It is at once a brief for a Legion/Vatican cover-up on behalf of Maciel and a condemnation of the operating ethos of Maciel's Legion and Regnum Christi. But it is also a retelling of the early days of the crisis in America -- this time with an emphasis on what the Vatican knew, when it knew it, and how in the late 1980s it resisted American bishops' discreet pleas for help.

"Vows" also contains an extended critique of John Paul's refusal to permit discussion of optional celibacy for priests, which the authors argue would ventilate a "sexual underworld" in which a handful of sexually immature, narcissistic gay priests in the United States have wreaked havoc for at least 30 years. And there are occasional discourses on the fate of dissident theologians and the need for more open theological inquiry, with some of these themes appearing and disappearing at what feels like odd moments. Quite a load.

In its first third, "Vows" recalls the days of the emerging clerical abuse scandal in the United States, primarily through the figure of the Rev. Thomas Doyle, a Dominican priest and canon lawyer attached to the Vatican's diplomatic staff in Washington.

Doyle is the authors' model for the way the church ought to be. Blunt, fair, commonsensical, Doyle reacts with horror to early stories of sexual abuse of children by priests, and with more horror to bishops' failure to come clean with parents and parishioners. His anger wrecks his career and leads him to become the most prominent victims advocate in the church today, a job he pursues from the relative backwater of an Air Force chaplaincy.

Doyle plays the foil to the figure of Maciel, whose life and work -- and whose alleged sexual abuse of young seminarians in his care -- comprises the greater part of the book.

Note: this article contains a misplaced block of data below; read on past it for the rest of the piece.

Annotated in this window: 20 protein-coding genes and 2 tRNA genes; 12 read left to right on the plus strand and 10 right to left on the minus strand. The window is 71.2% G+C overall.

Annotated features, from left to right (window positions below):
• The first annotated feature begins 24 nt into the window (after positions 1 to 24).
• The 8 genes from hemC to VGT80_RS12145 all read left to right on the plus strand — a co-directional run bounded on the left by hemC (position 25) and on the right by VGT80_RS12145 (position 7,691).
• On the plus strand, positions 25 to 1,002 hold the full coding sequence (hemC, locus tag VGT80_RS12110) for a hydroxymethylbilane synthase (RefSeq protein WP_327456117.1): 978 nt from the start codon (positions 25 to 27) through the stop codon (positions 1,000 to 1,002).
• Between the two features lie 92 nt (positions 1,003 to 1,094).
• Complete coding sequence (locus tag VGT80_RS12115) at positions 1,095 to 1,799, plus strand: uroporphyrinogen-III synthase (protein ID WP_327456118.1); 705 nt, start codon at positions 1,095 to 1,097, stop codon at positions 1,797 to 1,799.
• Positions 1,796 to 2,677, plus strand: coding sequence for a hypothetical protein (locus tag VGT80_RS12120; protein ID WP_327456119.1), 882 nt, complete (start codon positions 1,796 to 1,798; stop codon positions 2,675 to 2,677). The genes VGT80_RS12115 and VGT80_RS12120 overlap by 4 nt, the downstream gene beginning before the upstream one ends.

Those charges are exhaustively detailed here. Renner is a former religion reporter with the Hartford Courant who began writing about the Legion through his contact with a Legion seminary in Cheshire, Conn., in the mid-1990s. More broadly, Berry and Renner describe the Legion and Regnum Christi as cult-like organizations that aggressively recruit new members through deception and psychological coercion, even as they enjoy the admiration of the Vatican.

Regnum Christi is active in many south Louisiana communities, and members will almost certainly find the authors' characterization libelous. The Legion, too, has prepared a long self-defense at, which the reader can lay alongside the evidence in "Vows of Silence" to reach a first-hand judgment. A second Web site,, claims to be a gathering place for self-professed ex-Legionaries highly critical of the order and its spiritual and psychological personality.

At bottom the readers are free to decide whose pile of evidence they find persuasive; to decide whether the Legion of Christ and Regnum Christi are graced or flawed; to decide whether Berry and Renner have made their cases in any number of discourses that examine gay priests, dissident theologians, besieged bishops and an aged pope who they believe is both great and blind to the danger within -- who "instead of squarely facing the sexual revolution inside the priesthood, asking why so many good men left and others refused to enter, sanctioned the punishment of scholarly priests and intellectuals who asked the hard questions and argued for honesty and structural change."

Agree or not, at the end of the day there remains the matter of eight people asking to be heard, who cannot get their calls returned.

Bruce Nolan can be reached at or at (504) 826-3344.